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In the summer of 1983, things were not looking good for Faith. The D.C. hardcore act had a new EP, Subject to Change, that was ready for release and already circulating on cassette. But drummer Ivor Hanson had thrown a wrench in the works, announcing he would soon leave for college. Finding a replacement was not an option. According to guitarist Mike Hampton, the rest of Faith, a quintet of students from Woodrow Wilson High School and Georgetown Day School, were having trouble getting along. “It was a good time to stop,” he writes. On Aug. 17, 1983, almost two years after the band’s live debut, Faith headlined its final show.
It was a sad day for followers of the group. Known for its inward-looking lyrics—a pioneering thing in a scene more given to social and political themes—and the gruff allure of Alec MacKaye’s vocals, Faith was highly esteemed by local punk fans. Leslie Clague captured a sense of this devotion in a black and white photo taken at Faith’s last show. The picture, included in Banned in DC: Photos and Anecdotes from the DC Punk Underground (79-85), depicts MacKaye standing shirtless with his back to a sizable crowd. His face betrays no emotion. But his brother Ian’s does. Down on one knee in the front row, the Minor Threat vocalist appears as if he might cry. “People were very unhappy,” Ian says. “People just loved that band.”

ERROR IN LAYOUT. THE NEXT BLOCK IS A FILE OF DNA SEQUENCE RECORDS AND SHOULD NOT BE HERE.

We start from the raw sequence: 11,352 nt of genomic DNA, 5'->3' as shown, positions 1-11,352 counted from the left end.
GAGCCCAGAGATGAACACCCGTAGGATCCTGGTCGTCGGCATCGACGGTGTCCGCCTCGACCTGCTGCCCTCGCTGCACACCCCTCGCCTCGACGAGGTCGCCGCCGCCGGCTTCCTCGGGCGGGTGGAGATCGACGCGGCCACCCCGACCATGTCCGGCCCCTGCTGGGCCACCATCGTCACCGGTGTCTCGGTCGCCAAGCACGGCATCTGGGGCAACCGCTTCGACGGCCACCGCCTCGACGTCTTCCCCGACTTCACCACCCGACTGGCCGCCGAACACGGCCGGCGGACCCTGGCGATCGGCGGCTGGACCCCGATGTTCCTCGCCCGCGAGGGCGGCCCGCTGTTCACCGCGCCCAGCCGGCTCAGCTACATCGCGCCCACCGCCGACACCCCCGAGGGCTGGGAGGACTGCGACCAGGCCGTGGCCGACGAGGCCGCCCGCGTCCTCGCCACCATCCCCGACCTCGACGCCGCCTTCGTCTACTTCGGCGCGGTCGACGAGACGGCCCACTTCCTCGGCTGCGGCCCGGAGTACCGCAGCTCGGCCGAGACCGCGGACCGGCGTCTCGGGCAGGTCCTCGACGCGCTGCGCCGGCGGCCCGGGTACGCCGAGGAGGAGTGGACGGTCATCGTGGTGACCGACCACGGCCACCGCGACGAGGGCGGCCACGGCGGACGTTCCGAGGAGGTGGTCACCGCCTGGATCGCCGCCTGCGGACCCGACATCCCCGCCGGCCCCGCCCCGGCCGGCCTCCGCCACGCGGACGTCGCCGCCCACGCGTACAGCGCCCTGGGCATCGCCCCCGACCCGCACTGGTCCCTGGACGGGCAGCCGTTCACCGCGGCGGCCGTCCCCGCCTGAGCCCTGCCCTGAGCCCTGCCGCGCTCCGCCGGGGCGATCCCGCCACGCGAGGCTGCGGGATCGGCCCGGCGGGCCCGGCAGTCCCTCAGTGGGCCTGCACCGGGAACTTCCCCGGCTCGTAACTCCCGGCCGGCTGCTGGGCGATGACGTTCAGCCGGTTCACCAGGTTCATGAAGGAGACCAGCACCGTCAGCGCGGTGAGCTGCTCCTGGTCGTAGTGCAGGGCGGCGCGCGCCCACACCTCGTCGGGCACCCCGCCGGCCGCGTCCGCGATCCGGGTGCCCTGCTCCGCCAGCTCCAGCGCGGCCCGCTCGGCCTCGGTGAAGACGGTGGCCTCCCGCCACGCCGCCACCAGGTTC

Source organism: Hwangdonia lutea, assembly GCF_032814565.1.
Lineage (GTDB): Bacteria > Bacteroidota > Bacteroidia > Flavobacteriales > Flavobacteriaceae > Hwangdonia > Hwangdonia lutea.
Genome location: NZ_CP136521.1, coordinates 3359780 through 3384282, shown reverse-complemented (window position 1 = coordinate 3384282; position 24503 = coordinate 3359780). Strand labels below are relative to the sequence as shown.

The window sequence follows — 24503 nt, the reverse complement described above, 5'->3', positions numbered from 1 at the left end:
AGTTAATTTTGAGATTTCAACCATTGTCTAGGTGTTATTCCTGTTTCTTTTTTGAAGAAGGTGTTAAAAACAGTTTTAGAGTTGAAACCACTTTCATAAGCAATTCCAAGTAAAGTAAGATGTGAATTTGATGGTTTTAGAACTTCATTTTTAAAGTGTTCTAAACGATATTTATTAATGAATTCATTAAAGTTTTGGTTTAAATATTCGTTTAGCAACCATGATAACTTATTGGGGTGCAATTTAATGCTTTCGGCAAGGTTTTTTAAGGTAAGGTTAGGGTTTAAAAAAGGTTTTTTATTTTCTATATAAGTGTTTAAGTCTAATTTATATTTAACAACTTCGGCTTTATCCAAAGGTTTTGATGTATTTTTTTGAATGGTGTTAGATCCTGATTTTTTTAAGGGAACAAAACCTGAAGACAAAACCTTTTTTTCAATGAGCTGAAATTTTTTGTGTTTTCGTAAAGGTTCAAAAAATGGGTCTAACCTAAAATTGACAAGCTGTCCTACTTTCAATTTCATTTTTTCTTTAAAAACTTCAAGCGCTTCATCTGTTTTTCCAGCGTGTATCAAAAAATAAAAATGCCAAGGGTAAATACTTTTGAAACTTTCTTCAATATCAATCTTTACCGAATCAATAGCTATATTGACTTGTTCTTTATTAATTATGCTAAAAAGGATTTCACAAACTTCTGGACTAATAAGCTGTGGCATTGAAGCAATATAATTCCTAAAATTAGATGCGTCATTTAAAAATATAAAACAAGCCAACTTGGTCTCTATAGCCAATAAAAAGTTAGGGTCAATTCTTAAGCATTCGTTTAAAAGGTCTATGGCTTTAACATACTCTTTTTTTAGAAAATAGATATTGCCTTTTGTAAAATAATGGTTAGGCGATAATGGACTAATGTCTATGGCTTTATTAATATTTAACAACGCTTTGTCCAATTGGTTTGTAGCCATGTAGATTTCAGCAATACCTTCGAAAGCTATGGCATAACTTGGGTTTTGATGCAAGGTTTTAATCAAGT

So it’s no surprise that Ian’s label, Dischord, has kept Subject to Change in print for most of the years since. The latest edition, which marks the first vinyl pressing since 1988, supplements the classic 13-minute EP with a December 1981 demo session that has never been commercially released. For fans of scene-galvanizing hardcore documents like the Flex Your Head compilation and Faith’s split LP with Void, the inclusion of the 11-song demo—recorded at Arlington’s Inner Ear and produced by Ian—makes this more than just a repressing of a cult favorite.
The word “demo” might suggest subpar sound. But the 1981 session explodes out of the speakers, showcasing Faith at its most feral. The quartet heard on this recording, which also included bassist Chris Bald, is the same band that made the 1982 split LP with Void (guitarist Eddie Janney joined at the end of 1982). And, with the exception of “No Choice”—a song revisited on Subject to Change—all the material here was rerecorded for the split. Fans of that record will find a less polished and more bristling Faith. “You’re X’d,” for example, hadn’t yet become a mic-held-out-to-the-crowd singalong. When MacKaye blurts out the chorus—“You’re X’d/You’re X’d/You’re X’d/Get out of my life”—it comes off as more primal than precise.
Wallop was more important than finesse in the early days of punk, so it’s important to note that the two-guitar lineup heard on Subject to Change marked a giant step toward a more nuanced vision of D.C. hardcore. You can hear the difference immediately on opener “Aware.” Gone are the speedy chord changes and boom-bap beats. Instead, Hampton and Janney let their guitars ring out over a brisk polyrhythm. All this breathing room allows space for more intricate guitar work, such as the descending three-note motif that defines “Subject to Change” and the jangling chords that float through the chorus of “Say No More.” If you listen closely enough on “Aware” and “More of the Same,” you’ll even notice something more or less alien to hardcore records of the era: guitar solos.